There are a few words that can describe the progression of the film and those are bland and boring. Clearly they are practically synonyms but they can describe the varying moods an audience member will go through during this film rather well. The acting from a majority of the cast, including Jason Lee and Rashida Jones, is quite bland while the story and all of the elements that go into providing the structure and progression is insanely boring. It almost seems as though Kevin Smith didn’t even care about this film. He might have had fun making it but there is no ounce of feeling in how the jokes interplay or how the characters develop. One might say that a comedy doesn’t need character development, a point that is well noted, but here Smith is blatantly trying to examine sympathies for Bruce Willis’ character and the lack of pay he has in his job in order to give his daughter the wedding she deserves, though there is no visual aid nor character traits that suggest that she does indeed deserve it. Once the director loses all faith and desire in his project the rest falls from under since it is his job to endear his cast and crew as to why this film should be made. Comedies that are decent are now one in a million, with a select few accomplishments this last couple of years. Kevin Smith has lost the momentum or whatever he had that made him a unique presence in Hollywood and has delivered idiotic schlock for the past 10 years. Someone needs to either take him away from the director’s chair or open his eyes to the mediocrity he keeps creating film after film.

So were there any funny moments throughout Cop Out? A few moments made this particular writer smirk, but nothing close to outward laughter. Sean William Scott was surprisingly the funniest part about the film in the select few scenes that he’s in. The quote montage in the beginning has moments of humor but would have been better if they had worked in a bit of subtlety into the mix instead of just blurting out overly familiar lines and have Bruce Willis confirm which film they are from. In fact, Tracy Morgan spurting out Willis’ own famous line from Die Hard is one of the worst self-references from a film in recent memory since John Travolta having a Royale with Cheese in From Paris with Love. Simply put Cop Out is just not particularly funny or well made. Perhaps the screen presence of many known actors and comedians could have carried the film in an enjoyable way but it was uncomfortable to watch considering that none of the jokes were landing in the way they were intended. This might end up being the worst comedy of the year until Hot Tub Time Machine makes its way into the theaters but even that has more humorous trailer moments than Cop Out had through the entire film.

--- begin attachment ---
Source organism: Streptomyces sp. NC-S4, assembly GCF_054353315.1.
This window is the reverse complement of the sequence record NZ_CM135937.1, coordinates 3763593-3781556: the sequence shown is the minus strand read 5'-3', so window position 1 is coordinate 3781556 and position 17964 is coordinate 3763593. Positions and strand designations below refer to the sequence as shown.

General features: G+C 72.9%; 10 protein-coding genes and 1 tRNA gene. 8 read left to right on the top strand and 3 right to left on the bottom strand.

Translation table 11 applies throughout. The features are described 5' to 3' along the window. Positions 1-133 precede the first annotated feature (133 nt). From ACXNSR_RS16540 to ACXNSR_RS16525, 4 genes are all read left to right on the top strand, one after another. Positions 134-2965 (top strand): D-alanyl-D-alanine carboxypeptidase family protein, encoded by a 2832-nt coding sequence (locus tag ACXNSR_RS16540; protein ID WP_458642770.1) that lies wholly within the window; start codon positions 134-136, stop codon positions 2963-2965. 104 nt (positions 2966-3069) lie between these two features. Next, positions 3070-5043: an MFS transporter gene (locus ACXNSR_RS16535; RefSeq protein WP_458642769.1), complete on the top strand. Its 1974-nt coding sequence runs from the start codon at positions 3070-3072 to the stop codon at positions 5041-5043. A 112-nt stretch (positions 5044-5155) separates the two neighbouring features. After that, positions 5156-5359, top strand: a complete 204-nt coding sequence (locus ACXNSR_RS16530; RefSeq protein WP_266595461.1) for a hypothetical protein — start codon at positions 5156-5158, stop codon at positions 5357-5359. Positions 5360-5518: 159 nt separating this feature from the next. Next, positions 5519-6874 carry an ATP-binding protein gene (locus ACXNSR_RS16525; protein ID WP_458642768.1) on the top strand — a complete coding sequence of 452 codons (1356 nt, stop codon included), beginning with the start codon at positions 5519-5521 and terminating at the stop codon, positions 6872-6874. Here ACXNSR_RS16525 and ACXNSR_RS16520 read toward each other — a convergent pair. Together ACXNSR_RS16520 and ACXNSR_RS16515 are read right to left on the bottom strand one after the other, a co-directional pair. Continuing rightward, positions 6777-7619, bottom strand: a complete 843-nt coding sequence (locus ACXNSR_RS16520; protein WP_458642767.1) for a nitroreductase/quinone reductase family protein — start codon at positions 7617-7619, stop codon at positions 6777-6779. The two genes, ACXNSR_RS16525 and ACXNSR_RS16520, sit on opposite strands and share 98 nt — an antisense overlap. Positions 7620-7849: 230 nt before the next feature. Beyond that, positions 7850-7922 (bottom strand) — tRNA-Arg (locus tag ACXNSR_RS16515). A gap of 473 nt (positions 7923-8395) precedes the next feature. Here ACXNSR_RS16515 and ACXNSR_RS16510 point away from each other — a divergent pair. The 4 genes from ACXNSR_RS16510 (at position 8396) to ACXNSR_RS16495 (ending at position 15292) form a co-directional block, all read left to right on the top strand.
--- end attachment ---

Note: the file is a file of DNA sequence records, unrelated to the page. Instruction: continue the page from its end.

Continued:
Comedy is usually about taking the familiar and turning it on its head making fun of what we all know to usually be true. Kevin Smith used to be able to make these sorts of films, either with the customer working environment in Clerks to the relationships in Chasing Amy. But now Smith sits comfortably as a known directing entity and doesn’t have to worry about proving himself anymore when he needed to as an independent artist per se. When one loses the ability to believe in their own work nobody will follow suit, which is why Cop Out is just a film that was made just to be made with no real comedic intention in mind. It results in a less than average experience that has practically no laughs throughout the entire drawn out film. It has boring action, bland dialogue, uninteresting and undeveloped characters, and awkward in between scenes that annoy the audience rather than proceed with the already watered down story. Save yourself the money and don’t see this movie and if you really have the urge to see an actual hilarious cop comedy than just rent Hot Fuzz or Deadly Impact (that last one is a joke just in case you didn’t get it).

Grade: D

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Comments
One Response to “Movie Review: Cop Out- An Awfully Unfunny “Homage” to the Buddy Cop Genre”
  1. Nice write-up! I was excited to see Cop Out till I read the negative reviews the past couple days. If anything I’ll probably check it out when it gets released on DVD.